A privacy code for Internet service providers (ISPs) is top of the agenda at an Internet privacy forum next week.
The meeting, on 22 March, has been organised by trade association London Internet Exchange (Linx) to counter fears that ISPs have been collaborating with police forces to allow access to personal data and email.
Linx chairman Keith Mitchell said collaboration with police created a ?mistaken impression that subscribers? privacy is not of primary importance to ISPs.?
The proposed code will not be mandatory, but it will be supported by the Internet Service Providers? Association and Mitchell hopes that ?market forces? will push ISPs into signing up.
The code sets out best practices, including promises from ISPs not to read customers? emails, to have adequate security to stop hackers violating privacy, and to ensure that user data complies with privacy legislation.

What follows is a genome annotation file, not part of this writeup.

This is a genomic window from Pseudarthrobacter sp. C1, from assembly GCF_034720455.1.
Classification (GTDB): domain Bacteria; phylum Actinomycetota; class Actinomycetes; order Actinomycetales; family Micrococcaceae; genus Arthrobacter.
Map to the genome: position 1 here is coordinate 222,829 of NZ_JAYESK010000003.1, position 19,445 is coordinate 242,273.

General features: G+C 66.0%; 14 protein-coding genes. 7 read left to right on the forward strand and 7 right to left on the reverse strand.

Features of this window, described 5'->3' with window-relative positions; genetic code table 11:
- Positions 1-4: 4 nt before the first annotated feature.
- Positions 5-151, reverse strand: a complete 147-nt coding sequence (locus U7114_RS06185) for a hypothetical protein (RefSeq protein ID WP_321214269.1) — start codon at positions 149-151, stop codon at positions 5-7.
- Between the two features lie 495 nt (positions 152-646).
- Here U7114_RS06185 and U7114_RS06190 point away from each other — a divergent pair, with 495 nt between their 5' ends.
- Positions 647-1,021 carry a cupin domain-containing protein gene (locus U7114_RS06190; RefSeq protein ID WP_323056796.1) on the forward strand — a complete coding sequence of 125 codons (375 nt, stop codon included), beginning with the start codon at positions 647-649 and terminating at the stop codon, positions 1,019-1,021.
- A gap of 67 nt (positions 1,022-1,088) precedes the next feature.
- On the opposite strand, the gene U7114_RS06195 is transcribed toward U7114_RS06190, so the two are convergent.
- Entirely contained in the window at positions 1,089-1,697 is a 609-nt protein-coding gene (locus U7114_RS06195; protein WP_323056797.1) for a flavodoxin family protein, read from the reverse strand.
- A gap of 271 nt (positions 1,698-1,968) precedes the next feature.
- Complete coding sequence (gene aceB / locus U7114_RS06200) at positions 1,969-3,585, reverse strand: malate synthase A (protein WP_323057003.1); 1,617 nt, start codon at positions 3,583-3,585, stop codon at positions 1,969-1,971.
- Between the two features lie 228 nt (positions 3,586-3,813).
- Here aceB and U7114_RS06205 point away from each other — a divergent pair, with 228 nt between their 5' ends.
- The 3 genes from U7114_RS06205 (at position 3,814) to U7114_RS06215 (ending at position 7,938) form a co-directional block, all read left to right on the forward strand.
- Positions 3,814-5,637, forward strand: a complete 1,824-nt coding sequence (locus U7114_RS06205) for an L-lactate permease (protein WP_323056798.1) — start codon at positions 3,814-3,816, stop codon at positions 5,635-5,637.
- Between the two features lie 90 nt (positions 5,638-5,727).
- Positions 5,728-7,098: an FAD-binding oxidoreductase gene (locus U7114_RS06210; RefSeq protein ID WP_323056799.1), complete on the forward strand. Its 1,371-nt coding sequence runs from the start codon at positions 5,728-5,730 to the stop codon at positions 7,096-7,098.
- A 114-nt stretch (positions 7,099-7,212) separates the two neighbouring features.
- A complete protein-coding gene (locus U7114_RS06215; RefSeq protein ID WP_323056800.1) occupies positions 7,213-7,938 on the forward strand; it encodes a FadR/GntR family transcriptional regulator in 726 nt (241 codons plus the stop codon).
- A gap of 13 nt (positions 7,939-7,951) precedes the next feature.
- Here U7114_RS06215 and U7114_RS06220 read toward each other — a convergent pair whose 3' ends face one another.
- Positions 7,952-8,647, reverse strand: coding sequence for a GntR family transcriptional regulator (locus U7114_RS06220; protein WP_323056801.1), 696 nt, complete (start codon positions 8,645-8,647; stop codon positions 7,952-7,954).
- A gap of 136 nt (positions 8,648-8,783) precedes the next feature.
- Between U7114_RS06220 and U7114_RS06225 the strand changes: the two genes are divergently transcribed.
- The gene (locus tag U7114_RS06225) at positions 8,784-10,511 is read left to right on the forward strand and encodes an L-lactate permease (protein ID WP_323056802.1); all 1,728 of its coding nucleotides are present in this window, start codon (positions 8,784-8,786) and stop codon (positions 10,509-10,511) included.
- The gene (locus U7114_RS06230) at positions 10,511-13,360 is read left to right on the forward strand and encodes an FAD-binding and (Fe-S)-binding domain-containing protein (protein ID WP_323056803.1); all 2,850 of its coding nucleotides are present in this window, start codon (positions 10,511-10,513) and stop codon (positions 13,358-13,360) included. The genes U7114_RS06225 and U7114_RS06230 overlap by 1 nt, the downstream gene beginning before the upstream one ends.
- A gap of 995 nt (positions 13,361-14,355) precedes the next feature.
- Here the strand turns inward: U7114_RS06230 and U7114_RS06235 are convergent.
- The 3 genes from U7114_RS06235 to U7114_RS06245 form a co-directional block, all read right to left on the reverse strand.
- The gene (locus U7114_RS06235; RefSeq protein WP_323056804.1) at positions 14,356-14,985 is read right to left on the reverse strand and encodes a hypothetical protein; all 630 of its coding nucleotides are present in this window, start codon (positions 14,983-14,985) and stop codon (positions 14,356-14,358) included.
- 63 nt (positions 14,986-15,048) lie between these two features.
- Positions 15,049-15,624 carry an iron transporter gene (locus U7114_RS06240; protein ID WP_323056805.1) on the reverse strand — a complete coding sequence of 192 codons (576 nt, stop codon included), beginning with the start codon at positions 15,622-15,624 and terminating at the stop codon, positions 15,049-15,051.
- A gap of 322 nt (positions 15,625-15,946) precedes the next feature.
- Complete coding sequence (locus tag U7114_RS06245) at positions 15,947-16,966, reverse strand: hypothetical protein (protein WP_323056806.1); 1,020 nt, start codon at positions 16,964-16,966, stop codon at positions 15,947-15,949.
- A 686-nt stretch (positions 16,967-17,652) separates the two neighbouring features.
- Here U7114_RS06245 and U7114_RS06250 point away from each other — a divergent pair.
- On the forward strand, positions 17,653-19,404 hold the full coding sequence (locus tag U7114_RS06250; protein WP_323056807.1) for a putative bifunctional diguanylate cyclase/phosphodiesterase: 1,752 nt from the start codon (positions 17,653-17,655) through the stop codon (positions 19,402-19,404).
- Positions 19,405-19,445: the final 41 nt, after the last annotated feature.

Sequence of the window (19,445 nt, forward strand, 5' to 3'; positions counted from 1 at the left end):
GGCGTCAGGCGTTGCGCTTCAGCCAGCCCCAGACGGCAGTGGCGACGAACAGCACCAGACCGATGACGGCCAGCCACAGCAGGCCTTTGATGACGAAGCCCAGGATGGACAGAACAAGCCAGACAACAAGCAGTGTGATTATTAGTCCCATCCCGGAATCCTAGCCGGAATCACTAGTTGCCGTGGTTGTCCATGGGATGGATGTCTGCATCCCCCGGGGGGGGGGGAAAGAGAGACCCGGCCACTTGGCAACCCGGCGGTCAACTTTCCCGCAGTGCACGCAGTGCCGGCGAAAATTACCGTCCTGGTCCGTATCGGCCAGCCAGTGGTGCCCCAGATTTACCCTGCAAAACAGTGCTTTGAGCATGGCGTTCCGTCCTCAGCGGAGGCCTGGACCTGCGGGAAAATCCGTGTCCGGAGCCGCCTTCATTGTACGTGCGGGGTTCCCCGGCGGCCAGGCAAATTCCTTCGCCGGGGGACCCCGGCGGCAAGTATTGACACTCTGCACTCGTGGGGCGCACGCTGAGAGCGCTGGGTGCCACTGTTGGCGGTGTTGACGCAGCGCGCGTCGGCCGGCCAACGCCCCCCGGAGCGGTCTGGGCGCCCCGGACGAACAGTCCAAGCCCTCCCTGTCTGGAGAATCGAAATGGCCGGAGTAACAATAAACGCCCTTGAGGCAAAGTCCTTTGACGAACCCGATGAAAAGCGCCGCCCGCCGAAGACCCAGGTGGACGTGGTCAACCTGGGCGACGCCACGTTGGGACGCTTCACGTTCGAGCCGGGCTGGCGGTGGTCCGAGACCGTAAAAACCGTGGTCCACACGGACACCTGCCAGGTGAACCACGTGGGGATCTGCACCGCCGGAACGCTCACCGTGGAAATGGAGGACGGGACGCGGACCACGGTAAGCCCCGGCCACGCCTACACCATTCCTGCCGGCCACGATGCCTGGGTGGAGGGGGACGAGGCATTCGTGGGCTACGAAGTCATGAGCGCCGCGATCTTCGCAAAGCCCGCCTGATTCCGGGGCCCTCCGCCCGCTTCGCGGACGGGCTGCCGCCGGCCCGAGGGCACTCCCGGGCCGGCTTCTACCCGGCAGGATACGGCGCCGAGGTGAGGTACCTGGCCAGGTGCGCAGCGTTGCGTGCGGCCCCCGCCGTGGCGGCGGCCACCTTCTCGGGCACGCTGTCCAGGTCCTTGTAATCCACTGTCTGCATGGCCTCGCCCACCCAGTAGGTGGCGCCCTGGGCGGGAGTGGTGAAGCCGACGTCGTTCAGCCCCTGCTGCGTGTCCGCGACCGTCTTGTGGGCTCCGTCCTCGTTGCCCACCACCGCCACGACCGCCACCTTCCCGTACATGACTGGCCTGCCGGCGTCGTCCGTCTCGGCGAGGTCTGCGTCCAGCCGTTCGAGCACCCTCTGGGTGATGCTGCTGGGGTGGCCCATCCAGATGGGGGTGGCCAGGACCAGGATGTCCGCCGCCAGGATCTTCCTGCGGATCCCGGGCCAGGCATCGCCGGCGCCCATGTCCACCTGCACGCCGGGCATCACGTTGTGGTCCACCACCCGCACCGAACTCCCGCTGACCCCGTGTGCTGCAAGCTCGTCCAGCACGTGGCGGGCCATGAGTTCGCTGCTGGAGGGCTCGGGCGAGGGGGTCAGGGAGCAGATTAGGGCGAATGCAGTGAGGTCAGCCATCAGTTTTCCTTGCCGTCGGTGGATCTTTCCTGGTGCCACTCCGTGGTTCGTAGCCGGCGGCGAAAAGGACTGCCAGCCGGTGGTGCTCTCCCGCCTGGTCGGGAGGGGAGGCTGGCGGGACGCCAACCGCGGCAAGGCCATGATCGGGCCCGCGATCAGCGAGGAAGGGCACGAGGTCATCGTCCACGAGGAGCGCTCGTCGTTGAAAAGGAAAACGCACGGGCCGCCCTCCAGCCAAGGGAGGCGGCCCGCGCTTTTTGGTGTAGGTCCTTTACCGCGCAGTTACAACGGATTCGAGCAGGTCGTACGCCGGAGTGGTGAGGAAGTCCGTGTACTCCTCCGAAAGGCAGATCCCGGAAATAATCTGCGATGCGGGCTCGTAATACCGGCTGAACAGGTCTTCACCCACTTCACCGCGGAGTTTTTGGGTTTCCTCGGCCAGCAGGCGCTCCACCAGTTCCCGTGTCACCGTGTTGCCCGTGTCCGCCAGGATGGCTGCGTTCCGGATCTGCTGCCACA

The forum will be attended by public interest group Cyber-Rights & Civil-Liberties, representation from the DTI, and over 30 industry representatives including BT and AOL.
Cyber-Rights director Yaman Akdeniz welcomed the move.
Last week the group gave evidence to the Trade and Industry Committee?s electronic commerce inquiry, as did Data Protection Registrar Elizabeth France.
For more stories see 18 March issue of Computing
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